To be a woman in the Democratic Republic of the Congo (DRC), you need to have muscle, because everywhere you go, you must fight. Sexual violence is rampant in conflict zones, but also throughout the country behind closed doors. Married women living with violent husbands are taught to believe that they deserve the abuse that comes their way. They are told they lack obedience. For those who recognize that this is not warranted, it's nearly impossible to leave, as women in the Congo don't have access to their own money or another place to go.
The harrowing conditions for women in the Congo have developed over generations, and sadly, are considered normal. Early marriage and early pregnancy are prevalent, as is female genital mutilation in the conflict zones, and other harmful cultural practices. Women have limited access to land and little, if any, decision-making power when it comes to their own lives, let alone the laws of the nation. For too long these behaviors have gone unquestioned, but the tides are changing.
This month a court in the country's southeastern region found 10 male inmates guilty of rape, arson and attempted escape during 2020 prison riots. In November, former armed group commanders were convicted and sentenced to life imprisonment for war crimes, including rape and sexual slavery. The U.N. continues to work with our government to address sexual violence in conflict, and a World Bank-funded effort to prevent gender-based violence is being implemented by a range of civil society partners, including Panzi Hospital and Foundation founded by the Nobel Peace Prize-winning gynecologist Denis Mukwege.
Still, an average of 1,152 women are raped every day in the DRC. This has catastrophic consequences on individuals, families and communities, including mass displacement, the spread of sexually transmitted diseases, increased poverty and the destruction of social cohesion.
Our President, His Excellency Félix-Antoine Tshisekedi, to whom I serve as a special advisor, understands that more needs to be done. To dispel the deeply-ingrained beliefs that violence against women is inevitable or somehow deserved, there must be agreement not only across African nations, but across the globe. We must establish norms that certain behaviors are neither acceptable nor legal, no matter where you are from, or how long they have permeated a culture.
To start with, President Tshisekedi has increased the number of women in his government from 5 percent to 37 percent. He is working toward 50/50 representation. As chair of the African Union, he recently organized the first-ever men's conference focused solely on finding solutions to eliminating violence against women and girls. From this gathering emerged the Kinshasa Declaration, named for the city where the conference took place, centered on how to solve "the persistence of violence against women and girls in Africa, linked to harmful socio-cultural norms and practices."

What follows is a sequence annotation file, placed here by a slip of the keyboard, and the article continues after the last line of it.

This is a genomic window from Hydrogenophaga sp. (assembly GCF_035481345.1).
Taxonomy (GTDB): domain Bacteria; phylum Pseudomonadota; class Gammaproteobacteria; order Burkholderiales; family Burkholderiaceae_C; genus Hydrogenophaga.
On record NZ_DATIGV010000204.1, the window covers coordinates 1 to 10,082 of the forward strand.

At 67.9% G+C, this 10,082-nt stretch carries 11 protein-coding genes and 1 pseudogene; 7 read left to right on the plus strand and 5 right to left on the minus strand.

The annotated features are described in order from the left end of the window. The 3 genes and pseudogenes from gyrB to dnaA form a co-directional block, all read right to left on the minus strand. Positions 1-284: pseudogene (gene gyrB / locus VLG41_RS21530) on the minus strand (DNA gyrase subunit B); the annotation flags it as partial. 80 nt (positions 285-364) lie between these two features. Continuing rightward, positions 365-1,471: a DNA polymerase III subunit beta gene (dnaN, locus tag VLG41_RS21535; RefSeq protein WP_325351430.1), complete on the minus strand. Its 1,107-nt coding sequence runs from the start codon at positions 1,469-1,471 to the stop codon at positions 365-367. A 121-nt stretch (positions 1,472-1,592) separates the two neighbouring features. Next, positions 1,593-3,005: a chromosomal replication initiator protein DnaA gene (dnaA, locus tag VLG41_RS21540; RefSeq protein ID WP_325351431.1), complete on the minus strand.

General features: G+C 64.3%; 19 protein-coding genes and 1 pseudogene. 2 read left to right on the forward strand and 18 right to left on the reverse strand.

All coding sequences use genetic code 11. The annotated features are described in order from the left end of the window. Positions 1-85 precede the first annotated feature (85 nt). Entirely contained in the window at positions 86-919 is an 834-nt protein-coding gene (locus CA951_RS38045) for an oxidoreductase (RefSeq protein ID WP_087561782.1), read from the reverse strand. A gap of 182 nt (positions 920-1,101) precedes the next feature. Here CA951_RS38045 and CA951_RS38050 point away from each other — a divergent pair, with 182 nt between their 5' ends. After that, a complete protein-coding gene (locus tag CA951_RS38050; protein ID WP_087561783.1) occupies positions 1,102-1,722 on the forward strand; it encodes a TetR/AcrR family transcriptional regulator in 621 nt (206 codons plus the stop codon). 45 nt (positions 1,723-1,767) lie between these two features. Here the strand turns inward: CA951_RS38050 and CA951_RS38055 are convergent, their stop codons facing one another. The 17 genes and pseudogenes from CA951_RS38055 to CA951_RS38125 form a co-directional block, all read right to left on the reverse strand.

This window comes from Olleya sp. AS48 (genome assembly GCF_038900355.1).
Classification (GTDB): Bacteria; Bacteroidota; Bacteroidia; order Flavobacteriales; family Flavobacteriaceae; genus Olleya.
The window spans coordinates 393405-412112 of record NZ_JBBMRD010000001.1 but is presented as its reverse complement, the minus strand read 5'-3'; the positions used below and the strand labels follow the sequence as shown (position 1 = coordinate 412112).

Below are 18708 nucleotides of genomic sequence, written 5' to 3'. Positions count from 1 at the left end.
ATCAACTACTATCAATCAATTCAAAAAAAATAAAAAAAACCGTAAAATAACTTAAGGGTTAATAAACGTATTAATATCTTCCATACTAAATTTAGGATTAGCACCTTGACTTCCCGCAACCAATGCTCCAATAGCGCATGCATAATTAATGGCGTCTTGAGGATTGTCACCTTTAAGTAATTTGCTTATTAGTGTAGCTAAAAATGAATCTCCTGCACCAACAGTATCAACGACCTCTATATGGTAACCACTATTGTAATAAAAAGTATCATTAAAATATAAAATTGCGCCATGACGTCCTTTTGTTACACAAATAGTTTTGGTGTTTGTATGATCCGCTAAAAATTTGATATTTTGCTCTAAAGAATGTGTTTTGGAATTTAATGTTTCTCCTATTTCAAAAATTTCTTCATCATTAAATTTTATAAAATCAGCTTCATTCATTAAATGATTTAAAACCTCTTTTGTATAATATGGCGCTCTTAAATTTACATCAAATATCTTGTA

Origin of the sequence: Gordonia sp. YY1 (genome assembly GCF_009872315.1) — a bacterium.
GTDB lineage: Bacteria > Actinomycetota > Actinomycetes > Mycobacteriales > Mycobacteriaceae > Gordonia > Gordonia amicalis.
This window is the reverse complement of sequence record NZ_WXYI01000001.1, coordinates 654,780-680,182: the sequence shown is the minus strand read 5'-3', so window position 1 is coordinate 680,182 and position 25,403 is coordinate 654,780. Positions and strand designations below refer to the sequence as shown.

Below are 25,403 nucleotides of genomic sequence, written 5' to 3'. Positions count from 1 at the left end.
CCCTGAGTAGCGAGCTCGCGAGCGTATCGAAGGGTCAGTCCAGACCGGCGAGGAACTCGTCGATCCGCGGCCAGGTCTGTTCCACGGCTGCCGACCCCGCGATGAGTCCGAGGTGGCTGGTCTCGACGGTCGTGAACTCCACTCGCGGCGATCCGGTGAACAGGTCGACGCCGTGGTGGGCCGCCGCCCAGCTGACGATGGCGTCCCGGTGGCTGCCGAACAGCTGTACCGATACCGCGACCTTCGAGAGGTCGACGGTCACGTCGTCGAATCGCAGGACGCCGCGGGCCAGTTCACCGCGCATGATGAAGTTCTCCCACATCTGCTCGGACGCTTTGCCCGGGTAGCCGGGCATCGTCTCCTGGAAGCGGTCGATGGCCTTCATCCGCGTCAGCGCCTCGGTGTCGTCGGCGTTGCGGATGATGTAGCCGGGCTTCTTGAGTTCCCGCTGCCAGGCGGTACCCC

President Tshisekedi went even further by publicly endorsing a global treaty to end violence against women and girls. Although there are regional laws to protect women from violence, including Africa's Maputo Protocol, the majority of the world's women—primarily Black and brown women—do not have access to a treaty that specifically addresses violence. Efforts have been made to interpret the Convention on the Elimination of All Forms of Discrimination Against Women to include violence, but have not been effective. President Tshisekedi knows that no country, including the DRC, can go alone on this path.
According to the World Health Organization, 1 in 3 women worldwide experience violence, with younger women most at risk. COVID-19 lockdowns have exacerbated this even further in what U.N. Women called a "shadow pandemic." The silver lining is that with all of this attention, the problem is becoming impossible to ignore.
In just the last few months, the secretary general of the Organization of American States Luis Almagro and Nigeria's President Muhammadu Buhari have both made public calls for a global treaty to end violence against women and girls.
With access to social media, younger women are doing their own research and talking to each other openly about subjects that were once taboo. The next generation understands that their body is their own, and that marriage is not a trophy that should be accepted under any circumstances.
Too often grassroots activists, like myself, are on the frontlines trying to help other women, with no legal framework to back us up. A global treaty will establish clear definitions so that violence cannot be brushed aside as normal. It will also provide a metrics-based reporting framework; establish an international monitoring body; require training and accountability for police officers, judges and health professionals and increase funding for survivor services such as shelters, hotlines and legal aid.
President Tshisekedi's call for a global treaty is a breakthrough for our region. The DRC no longer wants to be known for violence against women and girls, but rather for our stewardship in ending the most widespread, persistent and devastating human rights violations of our time.
Chantal Mulop is special advisor to the president of the Democratic Republic of the Congo.
The views expressed in this article are the writer's own.